Despite the known toxic effects of chemotherapy on the heart, the majority of women undergoing breast cancer treatment are not getting the recommended follow-up heart scans, according to research presented at the British Cardiovascular Society (BCS) Conference in Manchester today. The research was carried out at the University of Dundee and funded by the Grant Simpson Trust and the Tayside Oncology Research Endowment Fund.
Developments in chemotherapy mean 87 per cent of people survive breast cancer for five years or more. Unfortunately many of these people later suffer adverse effects on the heart caused by the treatment. Because of this current breast cancer treatment guidelines recommend the patient's heart function is assessed before, during and after chemotherapy.
The researchers analysed medical records from the CHEMOCARE database focusing on the 1229 breast cancer patients who were treated with either anthracyclines alone or combined with the monoclonal antibody trastuzumab at Ninewells Hospital, Dundee between January 2003 and December 2014.
Despite clear guidelines that women receiving these treatments should have their heart function monitored, only 625 (51 per cent) of the women underwent an echocardiogram to check that their heart function was normal before starting chemotherapy. Of these, only 238 (38 per cent of those screened) had follow-up scans during the course of their treatment, as recommended by the guidelines. Although the researchers expect their findings to be representative of cancer treatment across Scotland and the wider UK, a broader analysis is needed to confirm this.
Chemotherapy can weaken the heart making it less able to pump blood around the body properly. This can ultimately lead to heart failure, which is a serious chronic condition that can be debilitating and, ultimately, fatal. Over half a million people in the UK are living with heart failure but the majority of these cases are caused by damage to the heart after a heart attack. More research is needed to determine just how common heart failure is following chemotherapy and to determine why it happens.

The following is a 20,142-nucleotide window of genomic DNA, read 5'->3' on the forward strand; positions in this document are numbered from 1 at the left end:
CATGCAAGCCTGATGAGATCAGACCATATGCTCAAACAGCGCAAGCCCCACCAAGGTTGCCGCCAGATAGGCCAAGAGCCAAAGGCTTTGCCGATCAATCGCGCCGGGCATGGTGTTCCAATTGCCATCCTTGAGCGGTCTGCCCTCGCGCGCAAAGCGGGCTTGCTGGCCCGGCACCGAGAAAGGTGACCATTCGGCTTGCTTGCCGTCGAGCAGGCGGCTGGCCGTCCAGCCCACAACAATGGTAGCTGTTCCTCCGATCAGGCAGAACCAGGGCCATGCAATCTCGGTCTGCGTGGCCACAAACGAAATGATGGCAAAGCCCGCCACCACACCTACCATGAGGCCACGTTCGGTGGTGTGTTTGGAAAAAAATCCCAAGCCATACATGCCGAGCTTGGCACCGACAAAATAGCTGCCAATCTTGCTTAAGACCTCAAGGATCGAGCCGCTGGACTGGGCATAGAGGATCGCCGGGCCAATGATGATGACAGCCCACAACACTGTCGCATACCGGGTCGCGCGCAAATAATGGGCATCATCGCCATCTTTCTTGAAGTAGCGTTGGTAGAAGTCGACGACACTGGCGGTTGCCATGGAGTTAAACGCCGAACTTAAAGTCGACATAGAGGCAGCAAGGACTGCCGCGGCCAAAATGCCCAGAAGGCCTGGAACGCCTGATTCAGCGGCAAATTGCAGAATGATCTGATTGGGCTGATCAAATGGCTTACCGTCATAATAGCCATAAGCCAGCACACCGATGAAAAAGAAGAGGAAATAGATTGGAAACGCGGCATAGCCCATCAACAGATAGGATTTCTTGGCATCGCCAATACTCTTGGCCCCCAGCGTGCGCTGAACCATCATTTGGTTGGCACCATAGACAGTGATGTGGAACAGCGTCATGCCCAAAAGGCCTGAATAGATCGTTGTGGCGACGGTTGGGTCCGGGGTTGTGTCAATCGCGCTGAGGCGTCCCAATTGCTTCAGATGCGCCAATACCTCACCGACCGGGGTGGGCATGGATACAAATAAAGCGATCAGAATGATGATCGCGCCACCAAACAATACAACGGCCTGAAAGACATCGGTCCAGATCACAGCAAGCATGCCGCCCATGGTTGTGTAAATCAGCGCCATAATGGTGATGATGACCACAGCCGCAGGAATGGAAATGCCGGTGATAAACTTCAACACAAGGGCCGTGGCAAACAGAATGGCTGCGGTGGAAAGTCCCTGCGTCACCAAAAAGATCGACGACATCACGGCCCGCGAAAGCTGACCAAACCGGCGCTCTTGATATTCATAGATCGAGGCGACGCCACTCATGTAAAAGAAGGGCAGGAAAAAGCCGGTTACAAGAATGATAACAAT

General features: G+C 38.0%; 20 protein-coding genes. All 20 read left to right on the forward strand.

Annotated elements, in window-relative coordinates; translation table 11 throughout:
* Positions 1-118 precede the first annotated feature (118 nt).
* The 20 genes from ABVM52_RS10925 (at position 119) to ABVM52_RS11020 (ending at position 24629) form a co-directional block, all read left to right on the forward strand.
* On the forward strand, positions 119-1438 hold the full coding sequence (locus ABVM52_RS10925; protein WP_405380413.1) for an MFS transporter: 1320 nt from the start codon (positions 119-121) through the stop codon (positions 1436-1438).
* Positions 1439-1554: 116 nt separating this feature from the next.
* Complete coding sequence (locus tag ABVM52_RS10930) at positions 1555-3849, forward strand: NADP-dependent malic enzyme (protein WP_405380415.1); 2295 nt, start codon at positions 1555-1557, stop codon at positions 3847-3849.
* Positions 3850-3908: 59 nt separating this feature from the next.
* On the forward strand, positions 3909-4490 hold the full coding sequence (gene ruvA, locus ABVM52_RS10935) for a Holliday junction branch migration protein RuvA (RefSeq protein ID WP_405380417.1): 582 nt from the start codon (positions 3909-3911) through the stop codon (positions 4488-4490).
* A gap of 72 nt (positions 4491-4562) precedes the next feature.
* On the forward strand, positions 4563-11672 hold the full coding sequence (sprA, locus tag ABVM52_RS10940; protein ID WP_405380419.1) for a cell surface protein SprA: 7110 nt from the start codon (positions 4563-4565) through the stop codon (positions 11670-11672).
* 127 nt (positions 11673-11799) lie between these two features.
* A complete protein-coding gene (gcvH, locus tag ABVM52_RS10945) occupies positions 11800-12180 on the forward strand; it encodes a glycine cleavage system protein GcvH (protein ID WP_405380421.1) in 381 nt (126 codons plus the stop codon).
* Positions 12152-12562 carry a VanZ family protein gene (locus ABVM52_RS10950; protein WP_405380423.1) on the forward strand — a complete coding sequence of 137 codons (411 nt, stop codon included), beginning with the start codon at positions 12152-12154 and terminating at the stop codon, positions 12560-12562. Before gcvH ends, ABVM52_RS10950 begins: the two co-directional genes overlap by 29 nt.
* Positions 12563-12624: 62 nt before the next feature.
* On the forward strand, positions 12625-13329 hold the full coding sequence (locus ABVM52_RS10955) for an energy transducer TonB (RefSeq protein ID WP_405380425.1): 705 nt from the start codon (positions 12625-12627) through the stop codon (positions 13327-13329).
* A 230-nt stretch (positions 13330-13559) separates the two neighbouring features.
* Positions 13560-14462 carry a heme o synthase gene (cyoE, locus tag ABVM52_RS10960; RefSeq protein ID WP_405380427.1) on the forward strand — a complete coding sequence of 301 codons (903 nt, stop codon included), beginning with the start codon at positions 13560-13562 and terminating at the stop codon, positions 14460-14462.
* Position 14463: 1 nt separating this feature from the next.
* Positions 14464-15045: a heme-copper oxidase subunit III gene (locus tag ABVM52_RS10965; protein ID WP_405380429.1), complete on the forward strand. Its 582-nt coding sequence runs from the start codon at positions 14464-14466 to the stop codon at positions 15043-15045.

Dr Jagdeep Singh, Clinical Research Fellow and Honorary Cardiology Registrar at the University of Dundee and Ninewells Hospital, said:
"We've been seeing an increasing number of patients in the heart failure clinic following chemotherapy. This triggered our interest in finding out why and we wanted to see the scale of this problem. We were able to start doing this and evaluate treatment practices by accessing and analysing anonymous medical records.
"Improvements in chemotherapy mean we've been able to transform breast cancer from an often fatal condition into a very treatable disease. But, due to the real risk of heart failure, our findings show that doctors need to be more vigilant and institute protective heart treatments earlier."
Professor Peter Weissberg, Medical Director at the British Heart Foundation (BHF), said:
"Thanks to research, more women are surviving breast cancer than ever before but it is very worrying that some of them go on to develop life threatening heart disease as a consequence of their chemotherapy. This research suggests that oncologists and cardiologists should work together from the outset to minimise the detrimental effects of chemo on the heart, while ensuring the best chance of survival from the cancer.
"Cardio-oncology is a new specialty which has only come about because of improved cancer survival and we hope to see greater cooperation between heart doctors and cancer doctors in the future. The BHF is currently funding research into how some chemotherapy drugs cause the heart muscle to weaken, in the hope that future breast cancer patients' hearts can be protected.
"If you're undergoing cancer treatment and are concerned about its effects on your heart, please visit the BHF website to find an information booklet that the BHF produced with Macmillan Cancer Support on this topic."
Elizabeth Kidd, aged 69 from Brechin in Scotland, underwent chemotherapy for breast cancer around Christmas in 2000. At the time she was warned that the treatment could cause some heart problems but it was not until 2005 when she first started getting symptoms.
In 2008 Elizabeth was diagnosed with atrial fibrillation and heart failure, which means she now has to take up to 8 different medications a day for those conditions alone. Although her heart failure is being managed well, her condition can leave her too breathless to walk uphill to her local shop.
Elizabeth said: "I didn't think about my heart and that something could go wrong with it. At first I thought my breathlessness was down to my fitness so it was a real shock to learn I had heart problems.
"When I was diagnosed with breast cancer the odds of beating it weren't as good as they are now so I'm grateful that the treatment I received has helped me beat it. I try to stay positive about my heart problems. My hope is that more research into this will mean women like me who beat breast cancer won't go on to develop heart failure."
British Heart Foundation (BHF)